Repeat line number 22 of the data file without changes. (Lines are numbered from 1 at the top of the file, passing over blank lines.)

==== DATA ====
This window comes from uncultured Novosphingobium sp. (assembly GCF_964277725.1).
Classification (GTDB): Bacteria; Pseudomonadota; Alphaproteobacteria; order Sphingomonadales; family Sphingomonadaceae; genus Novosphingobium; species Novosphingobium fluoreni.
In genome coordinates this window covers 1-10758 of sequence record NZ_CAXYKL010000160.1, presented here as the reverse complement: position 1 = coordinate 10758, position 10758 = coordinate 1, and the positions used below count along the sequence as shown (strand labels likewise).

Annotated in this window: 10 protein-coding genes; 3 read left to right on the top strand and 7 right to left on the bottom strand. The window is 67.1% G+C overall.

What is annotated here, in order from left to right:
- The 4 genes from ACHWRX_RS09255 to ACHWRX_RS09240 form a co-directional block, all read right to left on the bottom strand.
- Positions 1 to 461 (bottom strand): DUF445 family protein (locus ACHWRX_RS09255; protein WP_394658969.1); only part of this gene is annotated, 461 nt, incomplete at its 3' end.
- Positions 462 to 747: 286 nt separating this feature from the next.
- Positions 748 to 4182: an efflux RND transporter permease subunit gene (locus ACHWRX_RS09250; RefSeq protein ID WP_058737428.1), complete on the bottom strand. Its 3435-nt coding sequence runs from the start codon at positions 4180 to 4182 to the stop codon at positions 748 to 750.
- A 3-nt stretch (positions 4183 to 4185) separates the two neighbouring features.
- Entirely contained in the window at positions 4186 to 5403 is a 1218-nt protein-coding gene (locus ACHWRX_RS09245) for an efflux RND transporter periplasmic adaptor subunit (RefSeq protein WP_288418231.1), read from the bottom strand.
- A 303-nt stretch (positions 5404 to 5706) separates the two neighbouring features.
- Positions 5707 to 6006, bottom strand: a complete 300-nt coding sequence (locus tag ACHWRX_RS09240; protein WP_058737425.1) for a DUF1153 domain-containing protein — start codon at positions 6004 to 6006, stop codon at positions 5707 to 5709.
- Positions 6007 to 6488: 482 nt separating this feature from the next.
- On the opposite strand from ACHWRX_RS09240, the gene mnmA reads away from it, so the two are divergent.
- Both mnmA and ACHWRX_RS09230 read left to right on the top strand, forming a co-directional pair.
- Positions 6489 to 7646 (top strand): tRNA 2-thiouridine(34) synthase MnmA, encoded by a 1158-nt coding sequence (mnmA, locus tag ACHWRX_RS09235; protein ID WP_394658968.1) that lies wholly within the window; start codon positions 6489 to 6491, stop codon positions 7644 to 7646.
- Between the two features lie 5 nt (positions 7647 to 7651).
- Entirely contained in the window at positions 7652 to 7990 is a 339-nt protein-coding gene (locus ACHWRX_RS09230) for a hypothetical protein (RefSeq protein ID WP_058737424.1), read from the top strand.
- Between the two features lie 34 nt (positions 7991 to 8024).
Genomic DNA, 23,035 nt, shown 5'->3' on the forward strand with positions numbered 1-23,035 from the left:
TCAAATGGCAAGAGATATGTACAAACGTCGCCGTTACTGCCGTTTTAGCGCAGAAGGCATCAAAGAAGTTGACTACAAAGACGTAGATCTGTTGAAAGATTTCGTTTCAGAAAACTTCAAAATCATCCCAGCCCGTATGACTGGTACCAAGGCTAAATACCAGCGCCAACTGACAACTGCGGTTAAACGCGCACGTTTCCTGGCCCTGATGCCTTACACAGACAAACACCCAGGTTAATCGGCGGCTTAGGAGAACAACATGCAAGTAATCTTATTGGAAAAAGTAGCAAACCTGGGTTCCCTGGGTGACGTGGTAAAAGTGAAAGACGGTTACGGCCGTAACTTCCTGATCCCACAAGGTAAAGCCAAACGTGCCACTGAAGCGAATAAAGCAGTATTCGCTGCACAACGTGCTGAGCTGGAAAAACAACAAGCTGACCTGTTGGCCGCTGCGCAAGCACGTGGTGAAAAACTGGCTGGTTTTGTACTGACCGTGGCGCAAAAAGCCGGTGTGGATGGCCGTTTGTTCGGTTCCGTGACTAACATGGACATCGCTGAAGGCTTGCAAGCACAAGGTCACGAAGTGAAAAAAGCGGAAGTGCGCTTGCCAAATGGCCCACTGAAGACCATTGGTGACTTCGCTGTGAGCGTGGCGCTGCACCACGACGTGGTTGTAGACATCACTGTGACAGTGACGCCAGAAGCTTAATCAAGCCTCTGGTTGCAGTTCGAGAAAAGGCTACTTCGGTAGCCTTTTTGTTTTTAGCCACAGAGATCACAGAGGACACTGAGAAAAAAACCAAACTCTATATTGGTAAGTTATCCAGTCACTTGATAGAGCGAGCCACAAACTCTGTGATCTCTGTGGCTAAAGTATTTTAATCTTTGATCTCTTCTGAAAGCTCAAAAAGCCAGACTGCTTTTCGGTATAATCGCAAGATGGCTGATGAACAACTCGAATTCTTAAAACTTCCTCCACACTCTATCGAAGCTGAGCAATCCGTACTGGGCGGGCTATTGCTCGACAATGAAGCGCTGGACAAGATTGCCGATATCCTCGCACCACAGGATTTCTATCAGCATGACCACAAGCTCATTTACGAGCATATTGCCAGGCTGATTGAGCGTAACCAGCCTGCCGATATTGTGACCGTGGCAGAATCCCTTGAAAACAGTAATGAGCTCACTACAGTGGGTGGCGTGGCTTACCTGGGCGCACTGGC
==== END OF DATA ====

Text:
TCAAATGGCAAGAGATATGTACAAACGTCGCCGTTACTGCCGTTTTAGCGCAGAAGGCATCAAAGAAGTTGACTACAAAGACGTAGATCTGTTGAAAGATTTCGTTTCAGAAAACTTCAAAATCATCCCAGCCCGTATGACTGGTACCAAGGCTAAATACCAGCGCCAACTGACAACTGCGGTTAAACGCGCACGTTTCCTGGCCCTGATGCCTTACACAGACAAACACCCAGGTTAATCGGCGGCTTAGGAGAACAACATGCAAGTAATCTTATTGGAAAAAGTAGCAAACCTGGGTTCCCTGGGTGACGTGGTAAAAGTGAAAGACGGTTACGGCCGTAACTTCCTGATCCCACAAGGTAAAGCCAAACGTGCCACTGAAGCGAATAAAGCAGTATTCGCTGCACAACGTGCTGAGCTGGAAAAACAACAAGCTGACCTGTTGGCCGCTGCGCAAGCACGTGGTGAAAAACTGGCTGGTTTTGTACTGACCGTGGCGCAAAAAGCCGGTGTGGATGGCCGTTTGTTCGGTTCCGTGACTAACATGGACATCGCTGAAGGCTTGCAAGCACAAGGTCACGAAGTGAAAAAAGCGGAAGTGCGCTTGCCAAATGGCCCACTGAAGACCATTGGTGACTTCGCTGTGAGCGTGGCGCTGCACCACGACGTGGTTGTAGACATCACTGTGACAGTGACGCCAGAAGCTTAATCAAGCCTCTGGTTGCAGTTCGAGAAAAGGCTACTTCGGTAGCCTTTTTGTTTTTAGCCACAGAGATCACAGAGGACACTGAGAAAAAAACCAAACTCTATATTGGTAAGTTATCCAGTCACTTGATAGAGCGAGCCACAAACTCTGTGATCTCTGTGGCTAAAGTATTTTAATCTTTGATCTCTTCTGAAAGCTCAAAAAGCCAGACTGCTTTTCGGTATAATCGCAAGATGGCTGATGAACAACTCGAATTCTTAAAACTTCCTCCACACTCTATCGAAGCTGAGCAATCCGTACTGGGCGGGCTATTGCTCGACAATGAAGCGCTGGACAAGATTGCCGATATCCTCGCACCACAGGATTTCTATCAGCATGACCACAAGCTCATTTACGAGCATATTGCCAGGCTGATTGAGCGTAACCAGCCTGCCGATATTGTGACCGTGGCAGAATCCCTTGAAAACAGTAATGAGCTCACTACAGTGGGTGGCGTGGCTTACCTGGGCGCACTGGC